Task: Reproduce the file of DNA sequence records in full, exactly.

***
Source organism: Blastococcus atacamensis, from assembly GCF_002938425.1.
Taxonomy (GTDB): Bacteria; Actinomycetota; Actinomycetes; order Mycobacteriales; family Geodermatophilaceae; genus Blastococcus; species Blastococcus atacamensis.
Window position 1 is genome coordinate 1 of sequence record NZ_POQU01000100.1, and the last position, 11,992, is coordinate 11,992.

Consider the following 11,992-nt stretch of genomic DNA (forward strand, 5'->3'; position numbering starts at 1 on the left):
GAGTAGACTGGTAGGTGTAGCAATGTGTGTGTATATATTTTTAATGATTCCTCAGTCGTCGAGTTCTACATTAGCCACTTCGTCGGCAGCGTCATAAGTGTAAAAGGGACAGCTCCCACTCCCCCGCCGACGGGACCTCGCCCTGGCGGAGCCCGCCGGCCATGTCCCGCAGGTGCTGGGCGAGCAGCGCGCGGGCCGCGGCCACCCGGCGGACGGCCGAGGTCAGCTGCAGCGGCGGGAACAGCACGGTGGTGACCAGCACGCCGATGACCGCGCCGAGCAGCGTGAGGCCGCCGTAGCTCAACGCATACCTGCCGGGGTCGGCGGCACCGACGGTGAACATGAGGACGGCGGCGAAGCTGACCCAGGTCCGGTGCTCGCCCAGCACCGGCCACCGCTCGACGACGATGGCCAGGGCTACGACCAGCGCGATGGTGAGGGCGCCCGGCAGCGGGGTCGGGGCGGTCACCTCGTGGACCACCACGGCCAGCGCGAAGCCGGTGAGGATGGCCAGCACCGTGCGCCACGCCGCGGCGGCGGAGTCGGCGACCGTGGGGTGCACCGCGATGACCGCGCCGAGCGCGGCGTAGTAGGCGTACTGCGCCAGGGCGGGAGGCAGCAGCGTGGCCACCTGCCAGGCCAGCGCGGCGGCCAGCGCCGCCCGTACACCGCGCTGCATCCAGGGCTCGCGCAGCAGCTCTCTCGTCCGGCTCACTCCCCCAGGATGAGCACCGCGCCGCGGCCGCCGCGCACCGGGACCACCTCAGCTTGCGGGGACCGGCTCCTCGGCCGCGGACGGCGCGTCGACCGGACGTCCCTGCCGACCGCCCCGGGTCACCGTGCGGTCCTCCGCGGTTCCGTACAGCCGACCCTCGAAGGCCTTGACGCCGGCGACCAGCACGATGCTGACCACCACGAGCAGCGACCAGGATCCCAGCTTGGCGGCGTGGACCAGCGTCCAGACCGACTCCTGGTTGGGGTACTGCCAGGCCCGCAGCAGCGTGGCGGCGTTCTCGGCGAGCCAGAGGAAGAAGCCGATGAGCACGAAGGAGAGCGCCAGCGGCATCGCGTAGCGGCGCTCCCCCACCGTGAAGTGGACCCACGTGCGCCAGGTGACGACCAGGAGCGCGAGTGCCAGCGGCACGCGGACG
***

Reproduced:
Source organism: Blastococcus atacamensis, from assembly GCF_002938425.1.
Taxonomy (GTDB): Bacteria; Actinomycetota; Actinomycetes; order Mycobacteriales; family Geodermatophilaceae; genus Blastococcus; species Blastococcus atacamensis.
Window position 1 is genome coordinate 1 of sequence record NZ_POQU01000100.1, and the last position, 11,992, is coordinate 11,992.

Consider the following 11,992-nt stretch of genomic DNA (forward strand, 5'->3'; position numbering starts at 1 on the left):
GAGTAGACTGGTAGGTGTAGCAATGTGTGTGTATATATTTTTAATGATTCCTCAGTCGTCGAGTTCTACATTAGCCACTTCGTCGGCAGCGTCATAAGTGTAAAAGGGACAGCTCCCACTCCCCCGCCGACGGGACCTCGCCCTGGCGGAGCCCGCCGGCCATGTCCCGCAGGTGCTGGGCGAGCAGCGCGCGGGCCGCGGCCACCCGGCGGACGGCCGAGGTCAGCTGCAGCGGCGGGAACAGCACGGTGGTGACCAGCACGCCGATGACCGCGCCGAGCAGCGTGAGGCCGCCGTAGCTCAACGCATACCTGCCGGGGTCGGCGGCACCGACGGTGAACATGAGGACGGCGGCGAAGCTGACCCAGGTCCGGTGCTCGCCCAGCACCGGCCACCGCTCGACGACGATGGCCAGGGCTACGACCAGCGCGATGGTGAGGGCGCCCGGCAGCGGGGTCGGGGCGGTCACCTCGTGGACCACCACGGCCAGCGCGAAGCCGGTGAGGATGGCCAGCACCGTGCGCCACGCCGCGGCGGCGGAGTCGGCGACCGTGGGGTGCACCGCGATGACCGCGCCGAGCGCGGCGTAGTAGGCGTACTGCGCCAGGGCGGGAGGCAGCAGCGTGGCCACCTGCCAGGCCAGCGCGGCGGCCAGCGCCGCCCGTACACCGCGCTGCATCCAGGGCTCGCGCAGCAGCTCTCTCGTCCGGCTCACTCCCCCAGGATGAGCACCGCGCCGCGGCCGCCGCGCACCGGGACCACCTCAGCTTGCGGGGACCGGCTCCTCGGCCGCGGACGGCGCGTCGACCGGACGTCCCTGCCGACCGCCCCGGGTCACCGTGCGGTCCTCCGCGGTTCCGTACAGCCGACCCTCGAAGGCCTTGACGCCGGCGACCAGCACGATGCTGACCACCACGAGCAGCGACCAGGATCCCAGCTTGGCGGCGTGGACCAGCGTCCAGACCGACTCCTGGTTGGGGTACTGCCAGGCCCGCAGCAGCGTGGCGGCGTTCTCGGCGAGCCAGAGGAAGAAGCCGATGAGCACGAAGGAGAGCGCCAGCGGCATCGCGTAGCGGCGCTCCCCCACCGTGAAGTGGACCCACGTGCGCCAGGTGACGACCAGGAGCGCGAGTGCCAGCGGCACGCGGACG